We cut wood and put dreams of Spring on the back-burner, for the weather seed is planted and will grow in coastal spin, not now, but soon, in the season's change. We are foolish for looking for Red-Wings, the winter Robins feed in the bittersweet, yet even they have a hard time with the bitter berry. Gold Finches love the thistle seed at golden price per pound, and the squirrels have bigger brains than us all.
The Eagle spun on its talons and dropped like a stone upon the edges of Malaga Island, his head snow white, his back coal black. Only the white flash of his head shows against the rockweed as he feeds on fish of Sea Duck.
And from the roof peak, the waters of the Gut are crystal clear, no wind before the turn of the tide and we watch the Eider swim to the mussel bed, 15 feet to the channel bottom, and feed amongst the weed. The males white back is like a school of fish across the bed of shellfish.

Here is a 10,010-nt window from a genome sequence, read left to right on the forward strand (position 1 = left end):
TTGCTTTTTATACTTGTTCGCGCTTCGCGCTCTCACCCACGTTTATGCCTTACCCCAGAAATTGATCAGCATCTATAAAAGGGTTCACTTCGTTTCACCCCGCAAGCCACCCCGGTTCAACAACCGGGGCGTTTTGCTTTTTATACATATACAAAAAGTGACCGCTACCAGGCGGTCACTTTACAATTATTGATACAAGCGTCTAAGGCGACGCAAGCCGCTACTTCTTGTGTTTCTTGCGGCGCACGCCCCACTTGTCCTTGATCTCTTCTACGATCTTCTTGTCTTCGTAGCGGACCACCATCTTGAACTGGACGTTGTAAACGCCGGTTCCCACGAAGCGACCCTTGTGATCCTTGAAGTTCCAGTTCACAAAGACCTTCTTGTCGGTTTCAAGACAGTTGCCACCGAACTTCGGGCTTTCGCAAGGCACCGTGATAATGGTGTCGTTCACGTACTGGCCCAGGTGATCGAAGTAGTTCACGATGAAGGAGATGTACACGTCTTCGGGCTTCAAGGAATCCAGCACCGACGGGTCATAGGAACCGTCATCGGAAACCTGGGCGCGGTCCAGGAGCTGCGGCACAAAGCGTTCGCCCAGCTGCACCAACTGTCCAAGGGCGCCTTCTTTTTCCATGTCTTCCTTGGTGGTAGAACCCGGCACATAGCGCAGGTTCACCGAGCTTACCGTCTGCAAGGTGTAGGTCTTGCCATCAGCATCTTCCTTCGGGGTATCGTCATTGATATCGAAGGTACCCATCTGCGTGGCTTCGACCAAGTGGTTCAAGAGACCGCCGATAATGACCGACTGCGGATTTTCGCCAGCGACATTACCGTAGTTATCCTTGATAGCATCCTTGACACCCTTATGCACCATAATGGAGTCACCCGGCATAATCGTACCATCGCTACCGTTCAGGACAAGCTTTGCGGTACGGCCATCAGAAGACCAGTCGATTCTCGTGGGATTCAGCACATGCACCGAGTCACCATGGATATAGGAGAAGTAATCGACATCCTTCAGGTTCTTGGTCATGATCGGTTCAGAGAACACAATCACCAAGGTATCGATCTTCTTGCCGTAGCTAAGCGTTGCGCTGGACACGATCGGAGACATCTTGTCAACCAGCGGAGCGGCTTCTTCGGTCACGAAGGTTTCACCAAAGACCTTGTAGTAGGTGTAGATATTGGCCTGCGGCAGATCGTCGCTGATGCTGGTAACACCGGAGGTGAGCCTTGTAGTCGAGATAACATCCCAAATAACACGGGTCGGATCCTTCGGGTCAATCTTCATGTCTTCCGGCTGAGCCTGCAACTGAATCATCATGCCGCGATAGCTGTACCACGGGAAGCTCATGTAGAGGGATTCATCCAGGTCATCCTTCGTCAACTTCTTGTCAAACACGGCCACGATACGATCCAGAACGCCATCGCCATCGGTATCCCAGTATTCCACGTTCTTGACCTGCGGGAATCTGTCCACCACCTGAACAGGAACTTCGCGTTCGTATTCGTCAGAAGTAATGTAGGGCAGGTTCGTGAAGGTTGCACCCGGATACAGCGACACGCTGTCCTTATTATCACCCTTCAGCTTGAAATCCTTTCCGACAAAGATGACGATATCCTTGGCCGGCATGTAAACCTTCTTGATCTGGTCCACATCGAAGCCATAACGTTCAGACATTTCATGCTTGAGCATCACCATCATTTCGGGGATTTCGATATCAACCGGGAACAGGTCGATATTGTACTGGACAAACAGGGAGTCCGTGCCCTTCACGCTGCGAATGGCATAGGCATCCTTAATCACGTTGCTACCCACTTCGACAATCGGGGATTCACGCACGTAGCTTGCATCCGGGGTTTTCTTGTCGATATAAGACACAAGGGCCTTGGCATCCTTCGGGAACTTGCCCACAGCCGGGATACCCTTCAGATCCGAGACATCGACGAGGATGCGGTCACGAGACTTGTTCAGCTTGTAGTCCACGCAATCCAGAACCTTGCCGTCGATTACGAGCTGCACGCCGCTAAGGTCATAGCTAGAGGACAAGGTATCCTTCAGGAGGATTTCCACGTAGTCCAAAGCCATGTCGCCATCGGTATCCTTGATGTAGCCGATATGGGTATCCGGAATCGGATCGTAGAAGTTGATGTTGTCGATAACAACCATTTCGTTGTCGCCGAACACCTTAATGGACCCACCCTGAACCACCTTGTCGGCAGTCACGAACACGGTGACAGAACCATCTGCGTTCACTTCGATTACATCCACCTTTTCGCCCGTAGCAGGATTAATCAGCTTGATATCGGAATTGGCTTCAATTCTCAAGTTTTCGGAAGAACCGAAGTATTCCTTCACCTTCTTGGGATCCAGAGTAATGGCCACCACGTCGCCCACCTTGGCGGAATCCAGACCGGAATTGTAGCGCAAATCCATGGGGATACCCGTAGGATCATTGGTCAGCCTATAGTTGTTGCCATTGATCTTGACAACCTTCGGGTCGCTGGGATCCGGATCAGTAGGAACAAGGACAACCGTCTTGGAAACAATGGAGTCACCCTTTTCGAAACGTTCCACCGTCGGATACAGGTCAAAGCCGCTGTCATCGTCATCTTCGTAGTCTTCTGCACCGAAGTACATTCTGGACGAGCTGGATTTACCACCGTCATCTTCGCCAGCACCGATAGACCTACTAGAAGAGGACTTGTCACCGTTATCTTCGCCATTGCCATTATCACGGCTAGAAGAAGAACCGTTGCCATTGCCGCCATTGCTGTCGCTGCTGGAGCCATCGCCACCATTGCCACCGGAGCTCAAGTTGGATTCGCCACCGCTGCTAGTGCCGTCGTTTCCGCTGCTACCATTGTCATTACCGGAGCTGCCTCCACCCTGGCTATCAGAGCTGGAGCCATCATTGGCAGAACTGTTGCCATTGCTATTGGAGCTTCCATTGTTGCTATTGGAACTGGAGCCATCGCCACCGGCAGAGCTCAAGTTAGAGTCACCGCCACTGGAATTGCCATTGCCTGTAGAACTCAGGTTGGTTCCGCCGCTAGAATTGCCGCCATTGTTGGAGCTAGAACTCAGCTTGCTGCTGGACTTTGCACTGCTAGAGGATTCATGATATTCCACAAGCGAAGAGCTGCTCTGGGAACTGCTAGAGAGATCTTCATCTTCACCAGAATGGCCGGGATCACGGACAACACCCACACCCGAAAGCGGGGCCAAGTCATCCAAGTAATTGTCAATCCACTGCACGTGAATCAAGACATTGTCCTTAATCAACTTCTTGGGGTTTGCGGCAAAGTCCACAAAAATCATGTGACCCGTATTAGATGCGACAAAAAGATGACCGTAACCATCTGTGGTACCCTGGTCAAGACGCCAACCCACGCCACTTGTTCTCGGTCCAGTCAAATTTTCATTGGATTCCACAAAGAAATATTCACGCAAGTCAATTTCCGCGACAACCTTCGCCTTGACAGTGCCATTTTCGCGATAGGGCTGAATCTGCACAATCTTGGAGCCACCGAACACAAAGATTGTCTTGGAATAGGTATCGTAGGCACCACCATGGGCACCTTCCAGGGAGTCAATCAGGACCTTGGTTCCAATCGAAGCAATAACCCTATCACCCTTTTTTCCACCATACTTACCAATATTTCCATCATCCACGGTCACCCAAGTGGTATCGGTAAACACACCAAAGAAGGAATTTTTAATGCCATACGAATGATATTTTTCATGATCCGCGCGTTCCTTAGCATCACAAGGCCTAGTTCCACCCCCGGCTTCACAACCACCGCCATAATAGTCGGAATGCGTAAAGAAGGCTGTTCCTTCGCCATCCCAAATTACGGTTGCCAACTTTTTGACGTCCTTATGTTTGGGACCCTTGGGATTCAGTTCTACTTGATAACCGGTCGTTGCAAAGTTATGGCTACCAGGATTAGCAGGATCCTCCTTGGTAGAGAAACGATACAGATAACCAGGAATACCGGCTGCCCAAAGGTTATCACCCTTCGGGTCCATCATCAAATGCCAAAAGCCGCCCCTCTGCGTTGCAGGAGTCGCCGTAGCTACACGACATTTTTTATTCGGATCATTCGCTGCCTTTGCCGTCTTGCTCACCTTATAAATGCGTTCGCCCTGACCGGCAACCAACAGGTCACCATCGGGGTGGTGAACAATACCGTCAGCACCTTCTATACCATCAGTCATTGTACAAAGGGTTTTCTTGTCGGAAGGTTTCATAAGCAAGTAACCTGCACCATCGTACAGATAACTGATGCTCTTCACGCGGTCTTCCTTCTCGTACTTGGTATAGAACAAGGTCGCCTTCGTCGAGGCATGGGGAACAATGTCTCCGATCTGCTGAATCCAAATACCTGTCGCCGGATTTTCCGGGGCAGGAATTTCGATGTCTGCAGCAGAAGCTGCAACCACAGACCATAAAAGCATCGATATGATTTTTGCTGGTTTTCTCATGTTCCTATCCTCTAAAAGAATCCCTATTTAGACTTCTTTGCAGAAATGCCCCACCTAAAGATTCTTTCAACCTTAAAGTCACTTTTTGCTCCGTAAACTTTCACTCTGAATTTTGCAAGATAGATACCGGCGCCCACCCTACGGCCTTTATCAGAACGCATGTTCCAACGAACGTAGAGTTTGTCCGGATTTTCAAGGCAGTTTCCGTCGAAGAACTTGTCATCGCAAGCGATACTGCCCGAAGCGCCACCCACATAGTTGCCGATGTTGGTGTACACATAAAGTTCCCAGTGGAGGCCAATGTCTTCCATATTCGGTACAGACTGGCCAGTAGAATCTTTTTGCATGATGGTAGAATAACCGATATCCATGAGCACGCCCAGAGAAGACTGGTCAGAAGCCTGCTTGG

This morning, early, the first flock of northing Geese dropped down from the New Meadows River, rested in the Malaga Gut, and headed out across the Kennebec.
The morning smells of Spring; that damp awakening of leaf, mud and life.
Why are we pushing leaf mold away to look for Snowdrops?
It gives me great pleasure to introduce the first in a series of prose poems by Win Brooks, poet, naturalist and builder, from Southern Maine. He is also my Uncle, and has little idea how much he inspired me as a young student of language and geography, of love for the natural world and all its inhabitants!